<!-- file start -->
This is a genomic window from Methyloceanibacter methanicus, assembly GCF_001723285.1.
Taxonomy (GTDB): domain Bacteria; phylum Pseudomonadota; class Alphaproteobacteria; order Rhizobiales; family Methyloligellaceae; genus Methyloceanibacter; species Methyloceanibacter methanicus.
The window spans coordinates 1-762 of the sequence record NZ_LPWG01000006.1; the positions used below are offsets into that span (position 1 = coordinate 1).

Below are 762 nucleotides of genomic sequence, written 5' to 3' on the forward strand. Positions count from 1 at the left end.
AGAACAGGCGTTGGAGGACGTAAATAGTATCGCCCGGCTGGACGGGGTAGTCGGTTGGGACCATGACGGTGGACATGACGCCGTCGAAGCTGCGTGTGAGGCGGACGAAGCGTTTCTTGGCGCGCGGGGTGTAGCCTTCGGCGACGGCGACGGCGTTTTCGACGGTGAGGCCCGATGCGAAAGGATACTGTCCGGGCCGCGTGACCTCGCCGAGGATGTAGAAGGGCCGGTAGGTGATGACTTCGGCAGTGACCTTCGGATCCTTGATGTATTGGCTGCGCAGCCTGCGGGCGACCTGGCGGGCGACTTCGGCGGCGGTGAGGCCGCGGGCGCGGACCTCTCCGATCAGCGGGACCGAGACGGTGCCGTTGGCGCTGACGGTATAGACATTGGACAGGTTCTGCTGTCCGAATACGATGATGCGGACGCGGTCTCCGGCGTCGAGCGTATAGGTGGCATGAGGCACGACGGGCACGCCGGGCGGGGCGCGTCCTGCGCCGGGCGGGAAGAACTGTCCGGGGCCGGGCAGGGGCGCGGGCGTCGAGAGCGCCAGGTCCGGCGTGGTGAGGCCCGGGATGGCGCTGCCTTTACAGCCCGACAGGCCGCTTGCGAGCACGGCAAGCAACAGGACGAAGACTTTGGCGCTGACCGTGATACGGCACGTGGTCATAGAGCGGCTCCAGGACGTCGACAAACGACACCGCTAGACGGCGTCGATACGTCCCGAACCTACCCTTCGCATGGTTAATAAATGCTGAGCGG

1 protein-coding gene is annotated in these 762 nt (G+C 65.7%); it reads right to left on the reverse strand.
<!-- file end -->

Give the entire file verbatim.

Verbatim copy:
This is a genomic window from Methyloceanibacter methanicus, assembly GCF_001723285.1.
Taxonomy (GTDB): domain Bacteria; phylum Pseudomonadota; class Alphaproteobacteria; order Rhizobiales; family Methyloligellaceae; genus Methyloceanibacter; species Methyloceanibacter methanicus.
The window spans coordinates 1-762 of the sequence record NZ_LPWG01000006.1; the positions used below are offsets into that span (position 1 = coordinate 1).

Below are 762 nucleotides of genomic sequence, written 5' to 3' on the forward strand. Positions count from 1 at the left end.
AGAACAGGCGTTGGAGGACGTAAATAGTATCGCCCGGCTGGACGGGGTAGTCGGTTGGGACCATGACGGTGGACATGACGCCGTCGAAGCTGCGTGTGAGGCGGACGAAGCGTTTCTTGGCGCGCGGGGTGTAGCCTTCGGCGACGGCGACGGCGTTTTCGACGGTGAGGCCCGATGCGAAAGGATACTGTCCGGGCCGCGTGACCTCGCCGAGGATGTAGAAGGGCCGGTAGGTGATGACTTCGGCAGTGACCTTCGGATCCTTGATGTATTGGCTGCGCAGCCTGCGGGCGACCTGGCGGGCGACTTCGGCGGCGGTGAGGCCGCGGGCGCGGACCTCTCCGATCAGCGGGACCGAGACGGTGCCGTTGGCGCTGACGGTATAGACATTGGACAGGTTCTGCTGTCCGAATACGATGATGCGGACGCGGTCTCCGGCGTCGAGCGTATAGGTGGCATGAGGCACGACGGGCACGCCGGGCGGGGCGCGTCCTGCGCCGGGCGGGAAGAACTGTCCGGGGCCGGGCAGGGGCGCGGGCGTCGAGAGCGCCAGGTCCGGCGTGGTGAGGCCCGGGATGGCGCTGCCTTTACAGCCCGACAGGCCGCTTGCGAGCACGGCAAGCAACAGGACGAAGACTTTGGCGCTGACCGTGATACGGCACGTGGTCATAGAGCGGCTCCAGGACGTCGACAAACGACACCGCTAGACGGCGTCGATACGTCCCGAACCTACCCTTCGCATGGTTAATAAATGCTGAGCGG

1 protein-coding gene is annotated in these 762 nt (G+C 65.7%); it reads right to left on the reverse strand.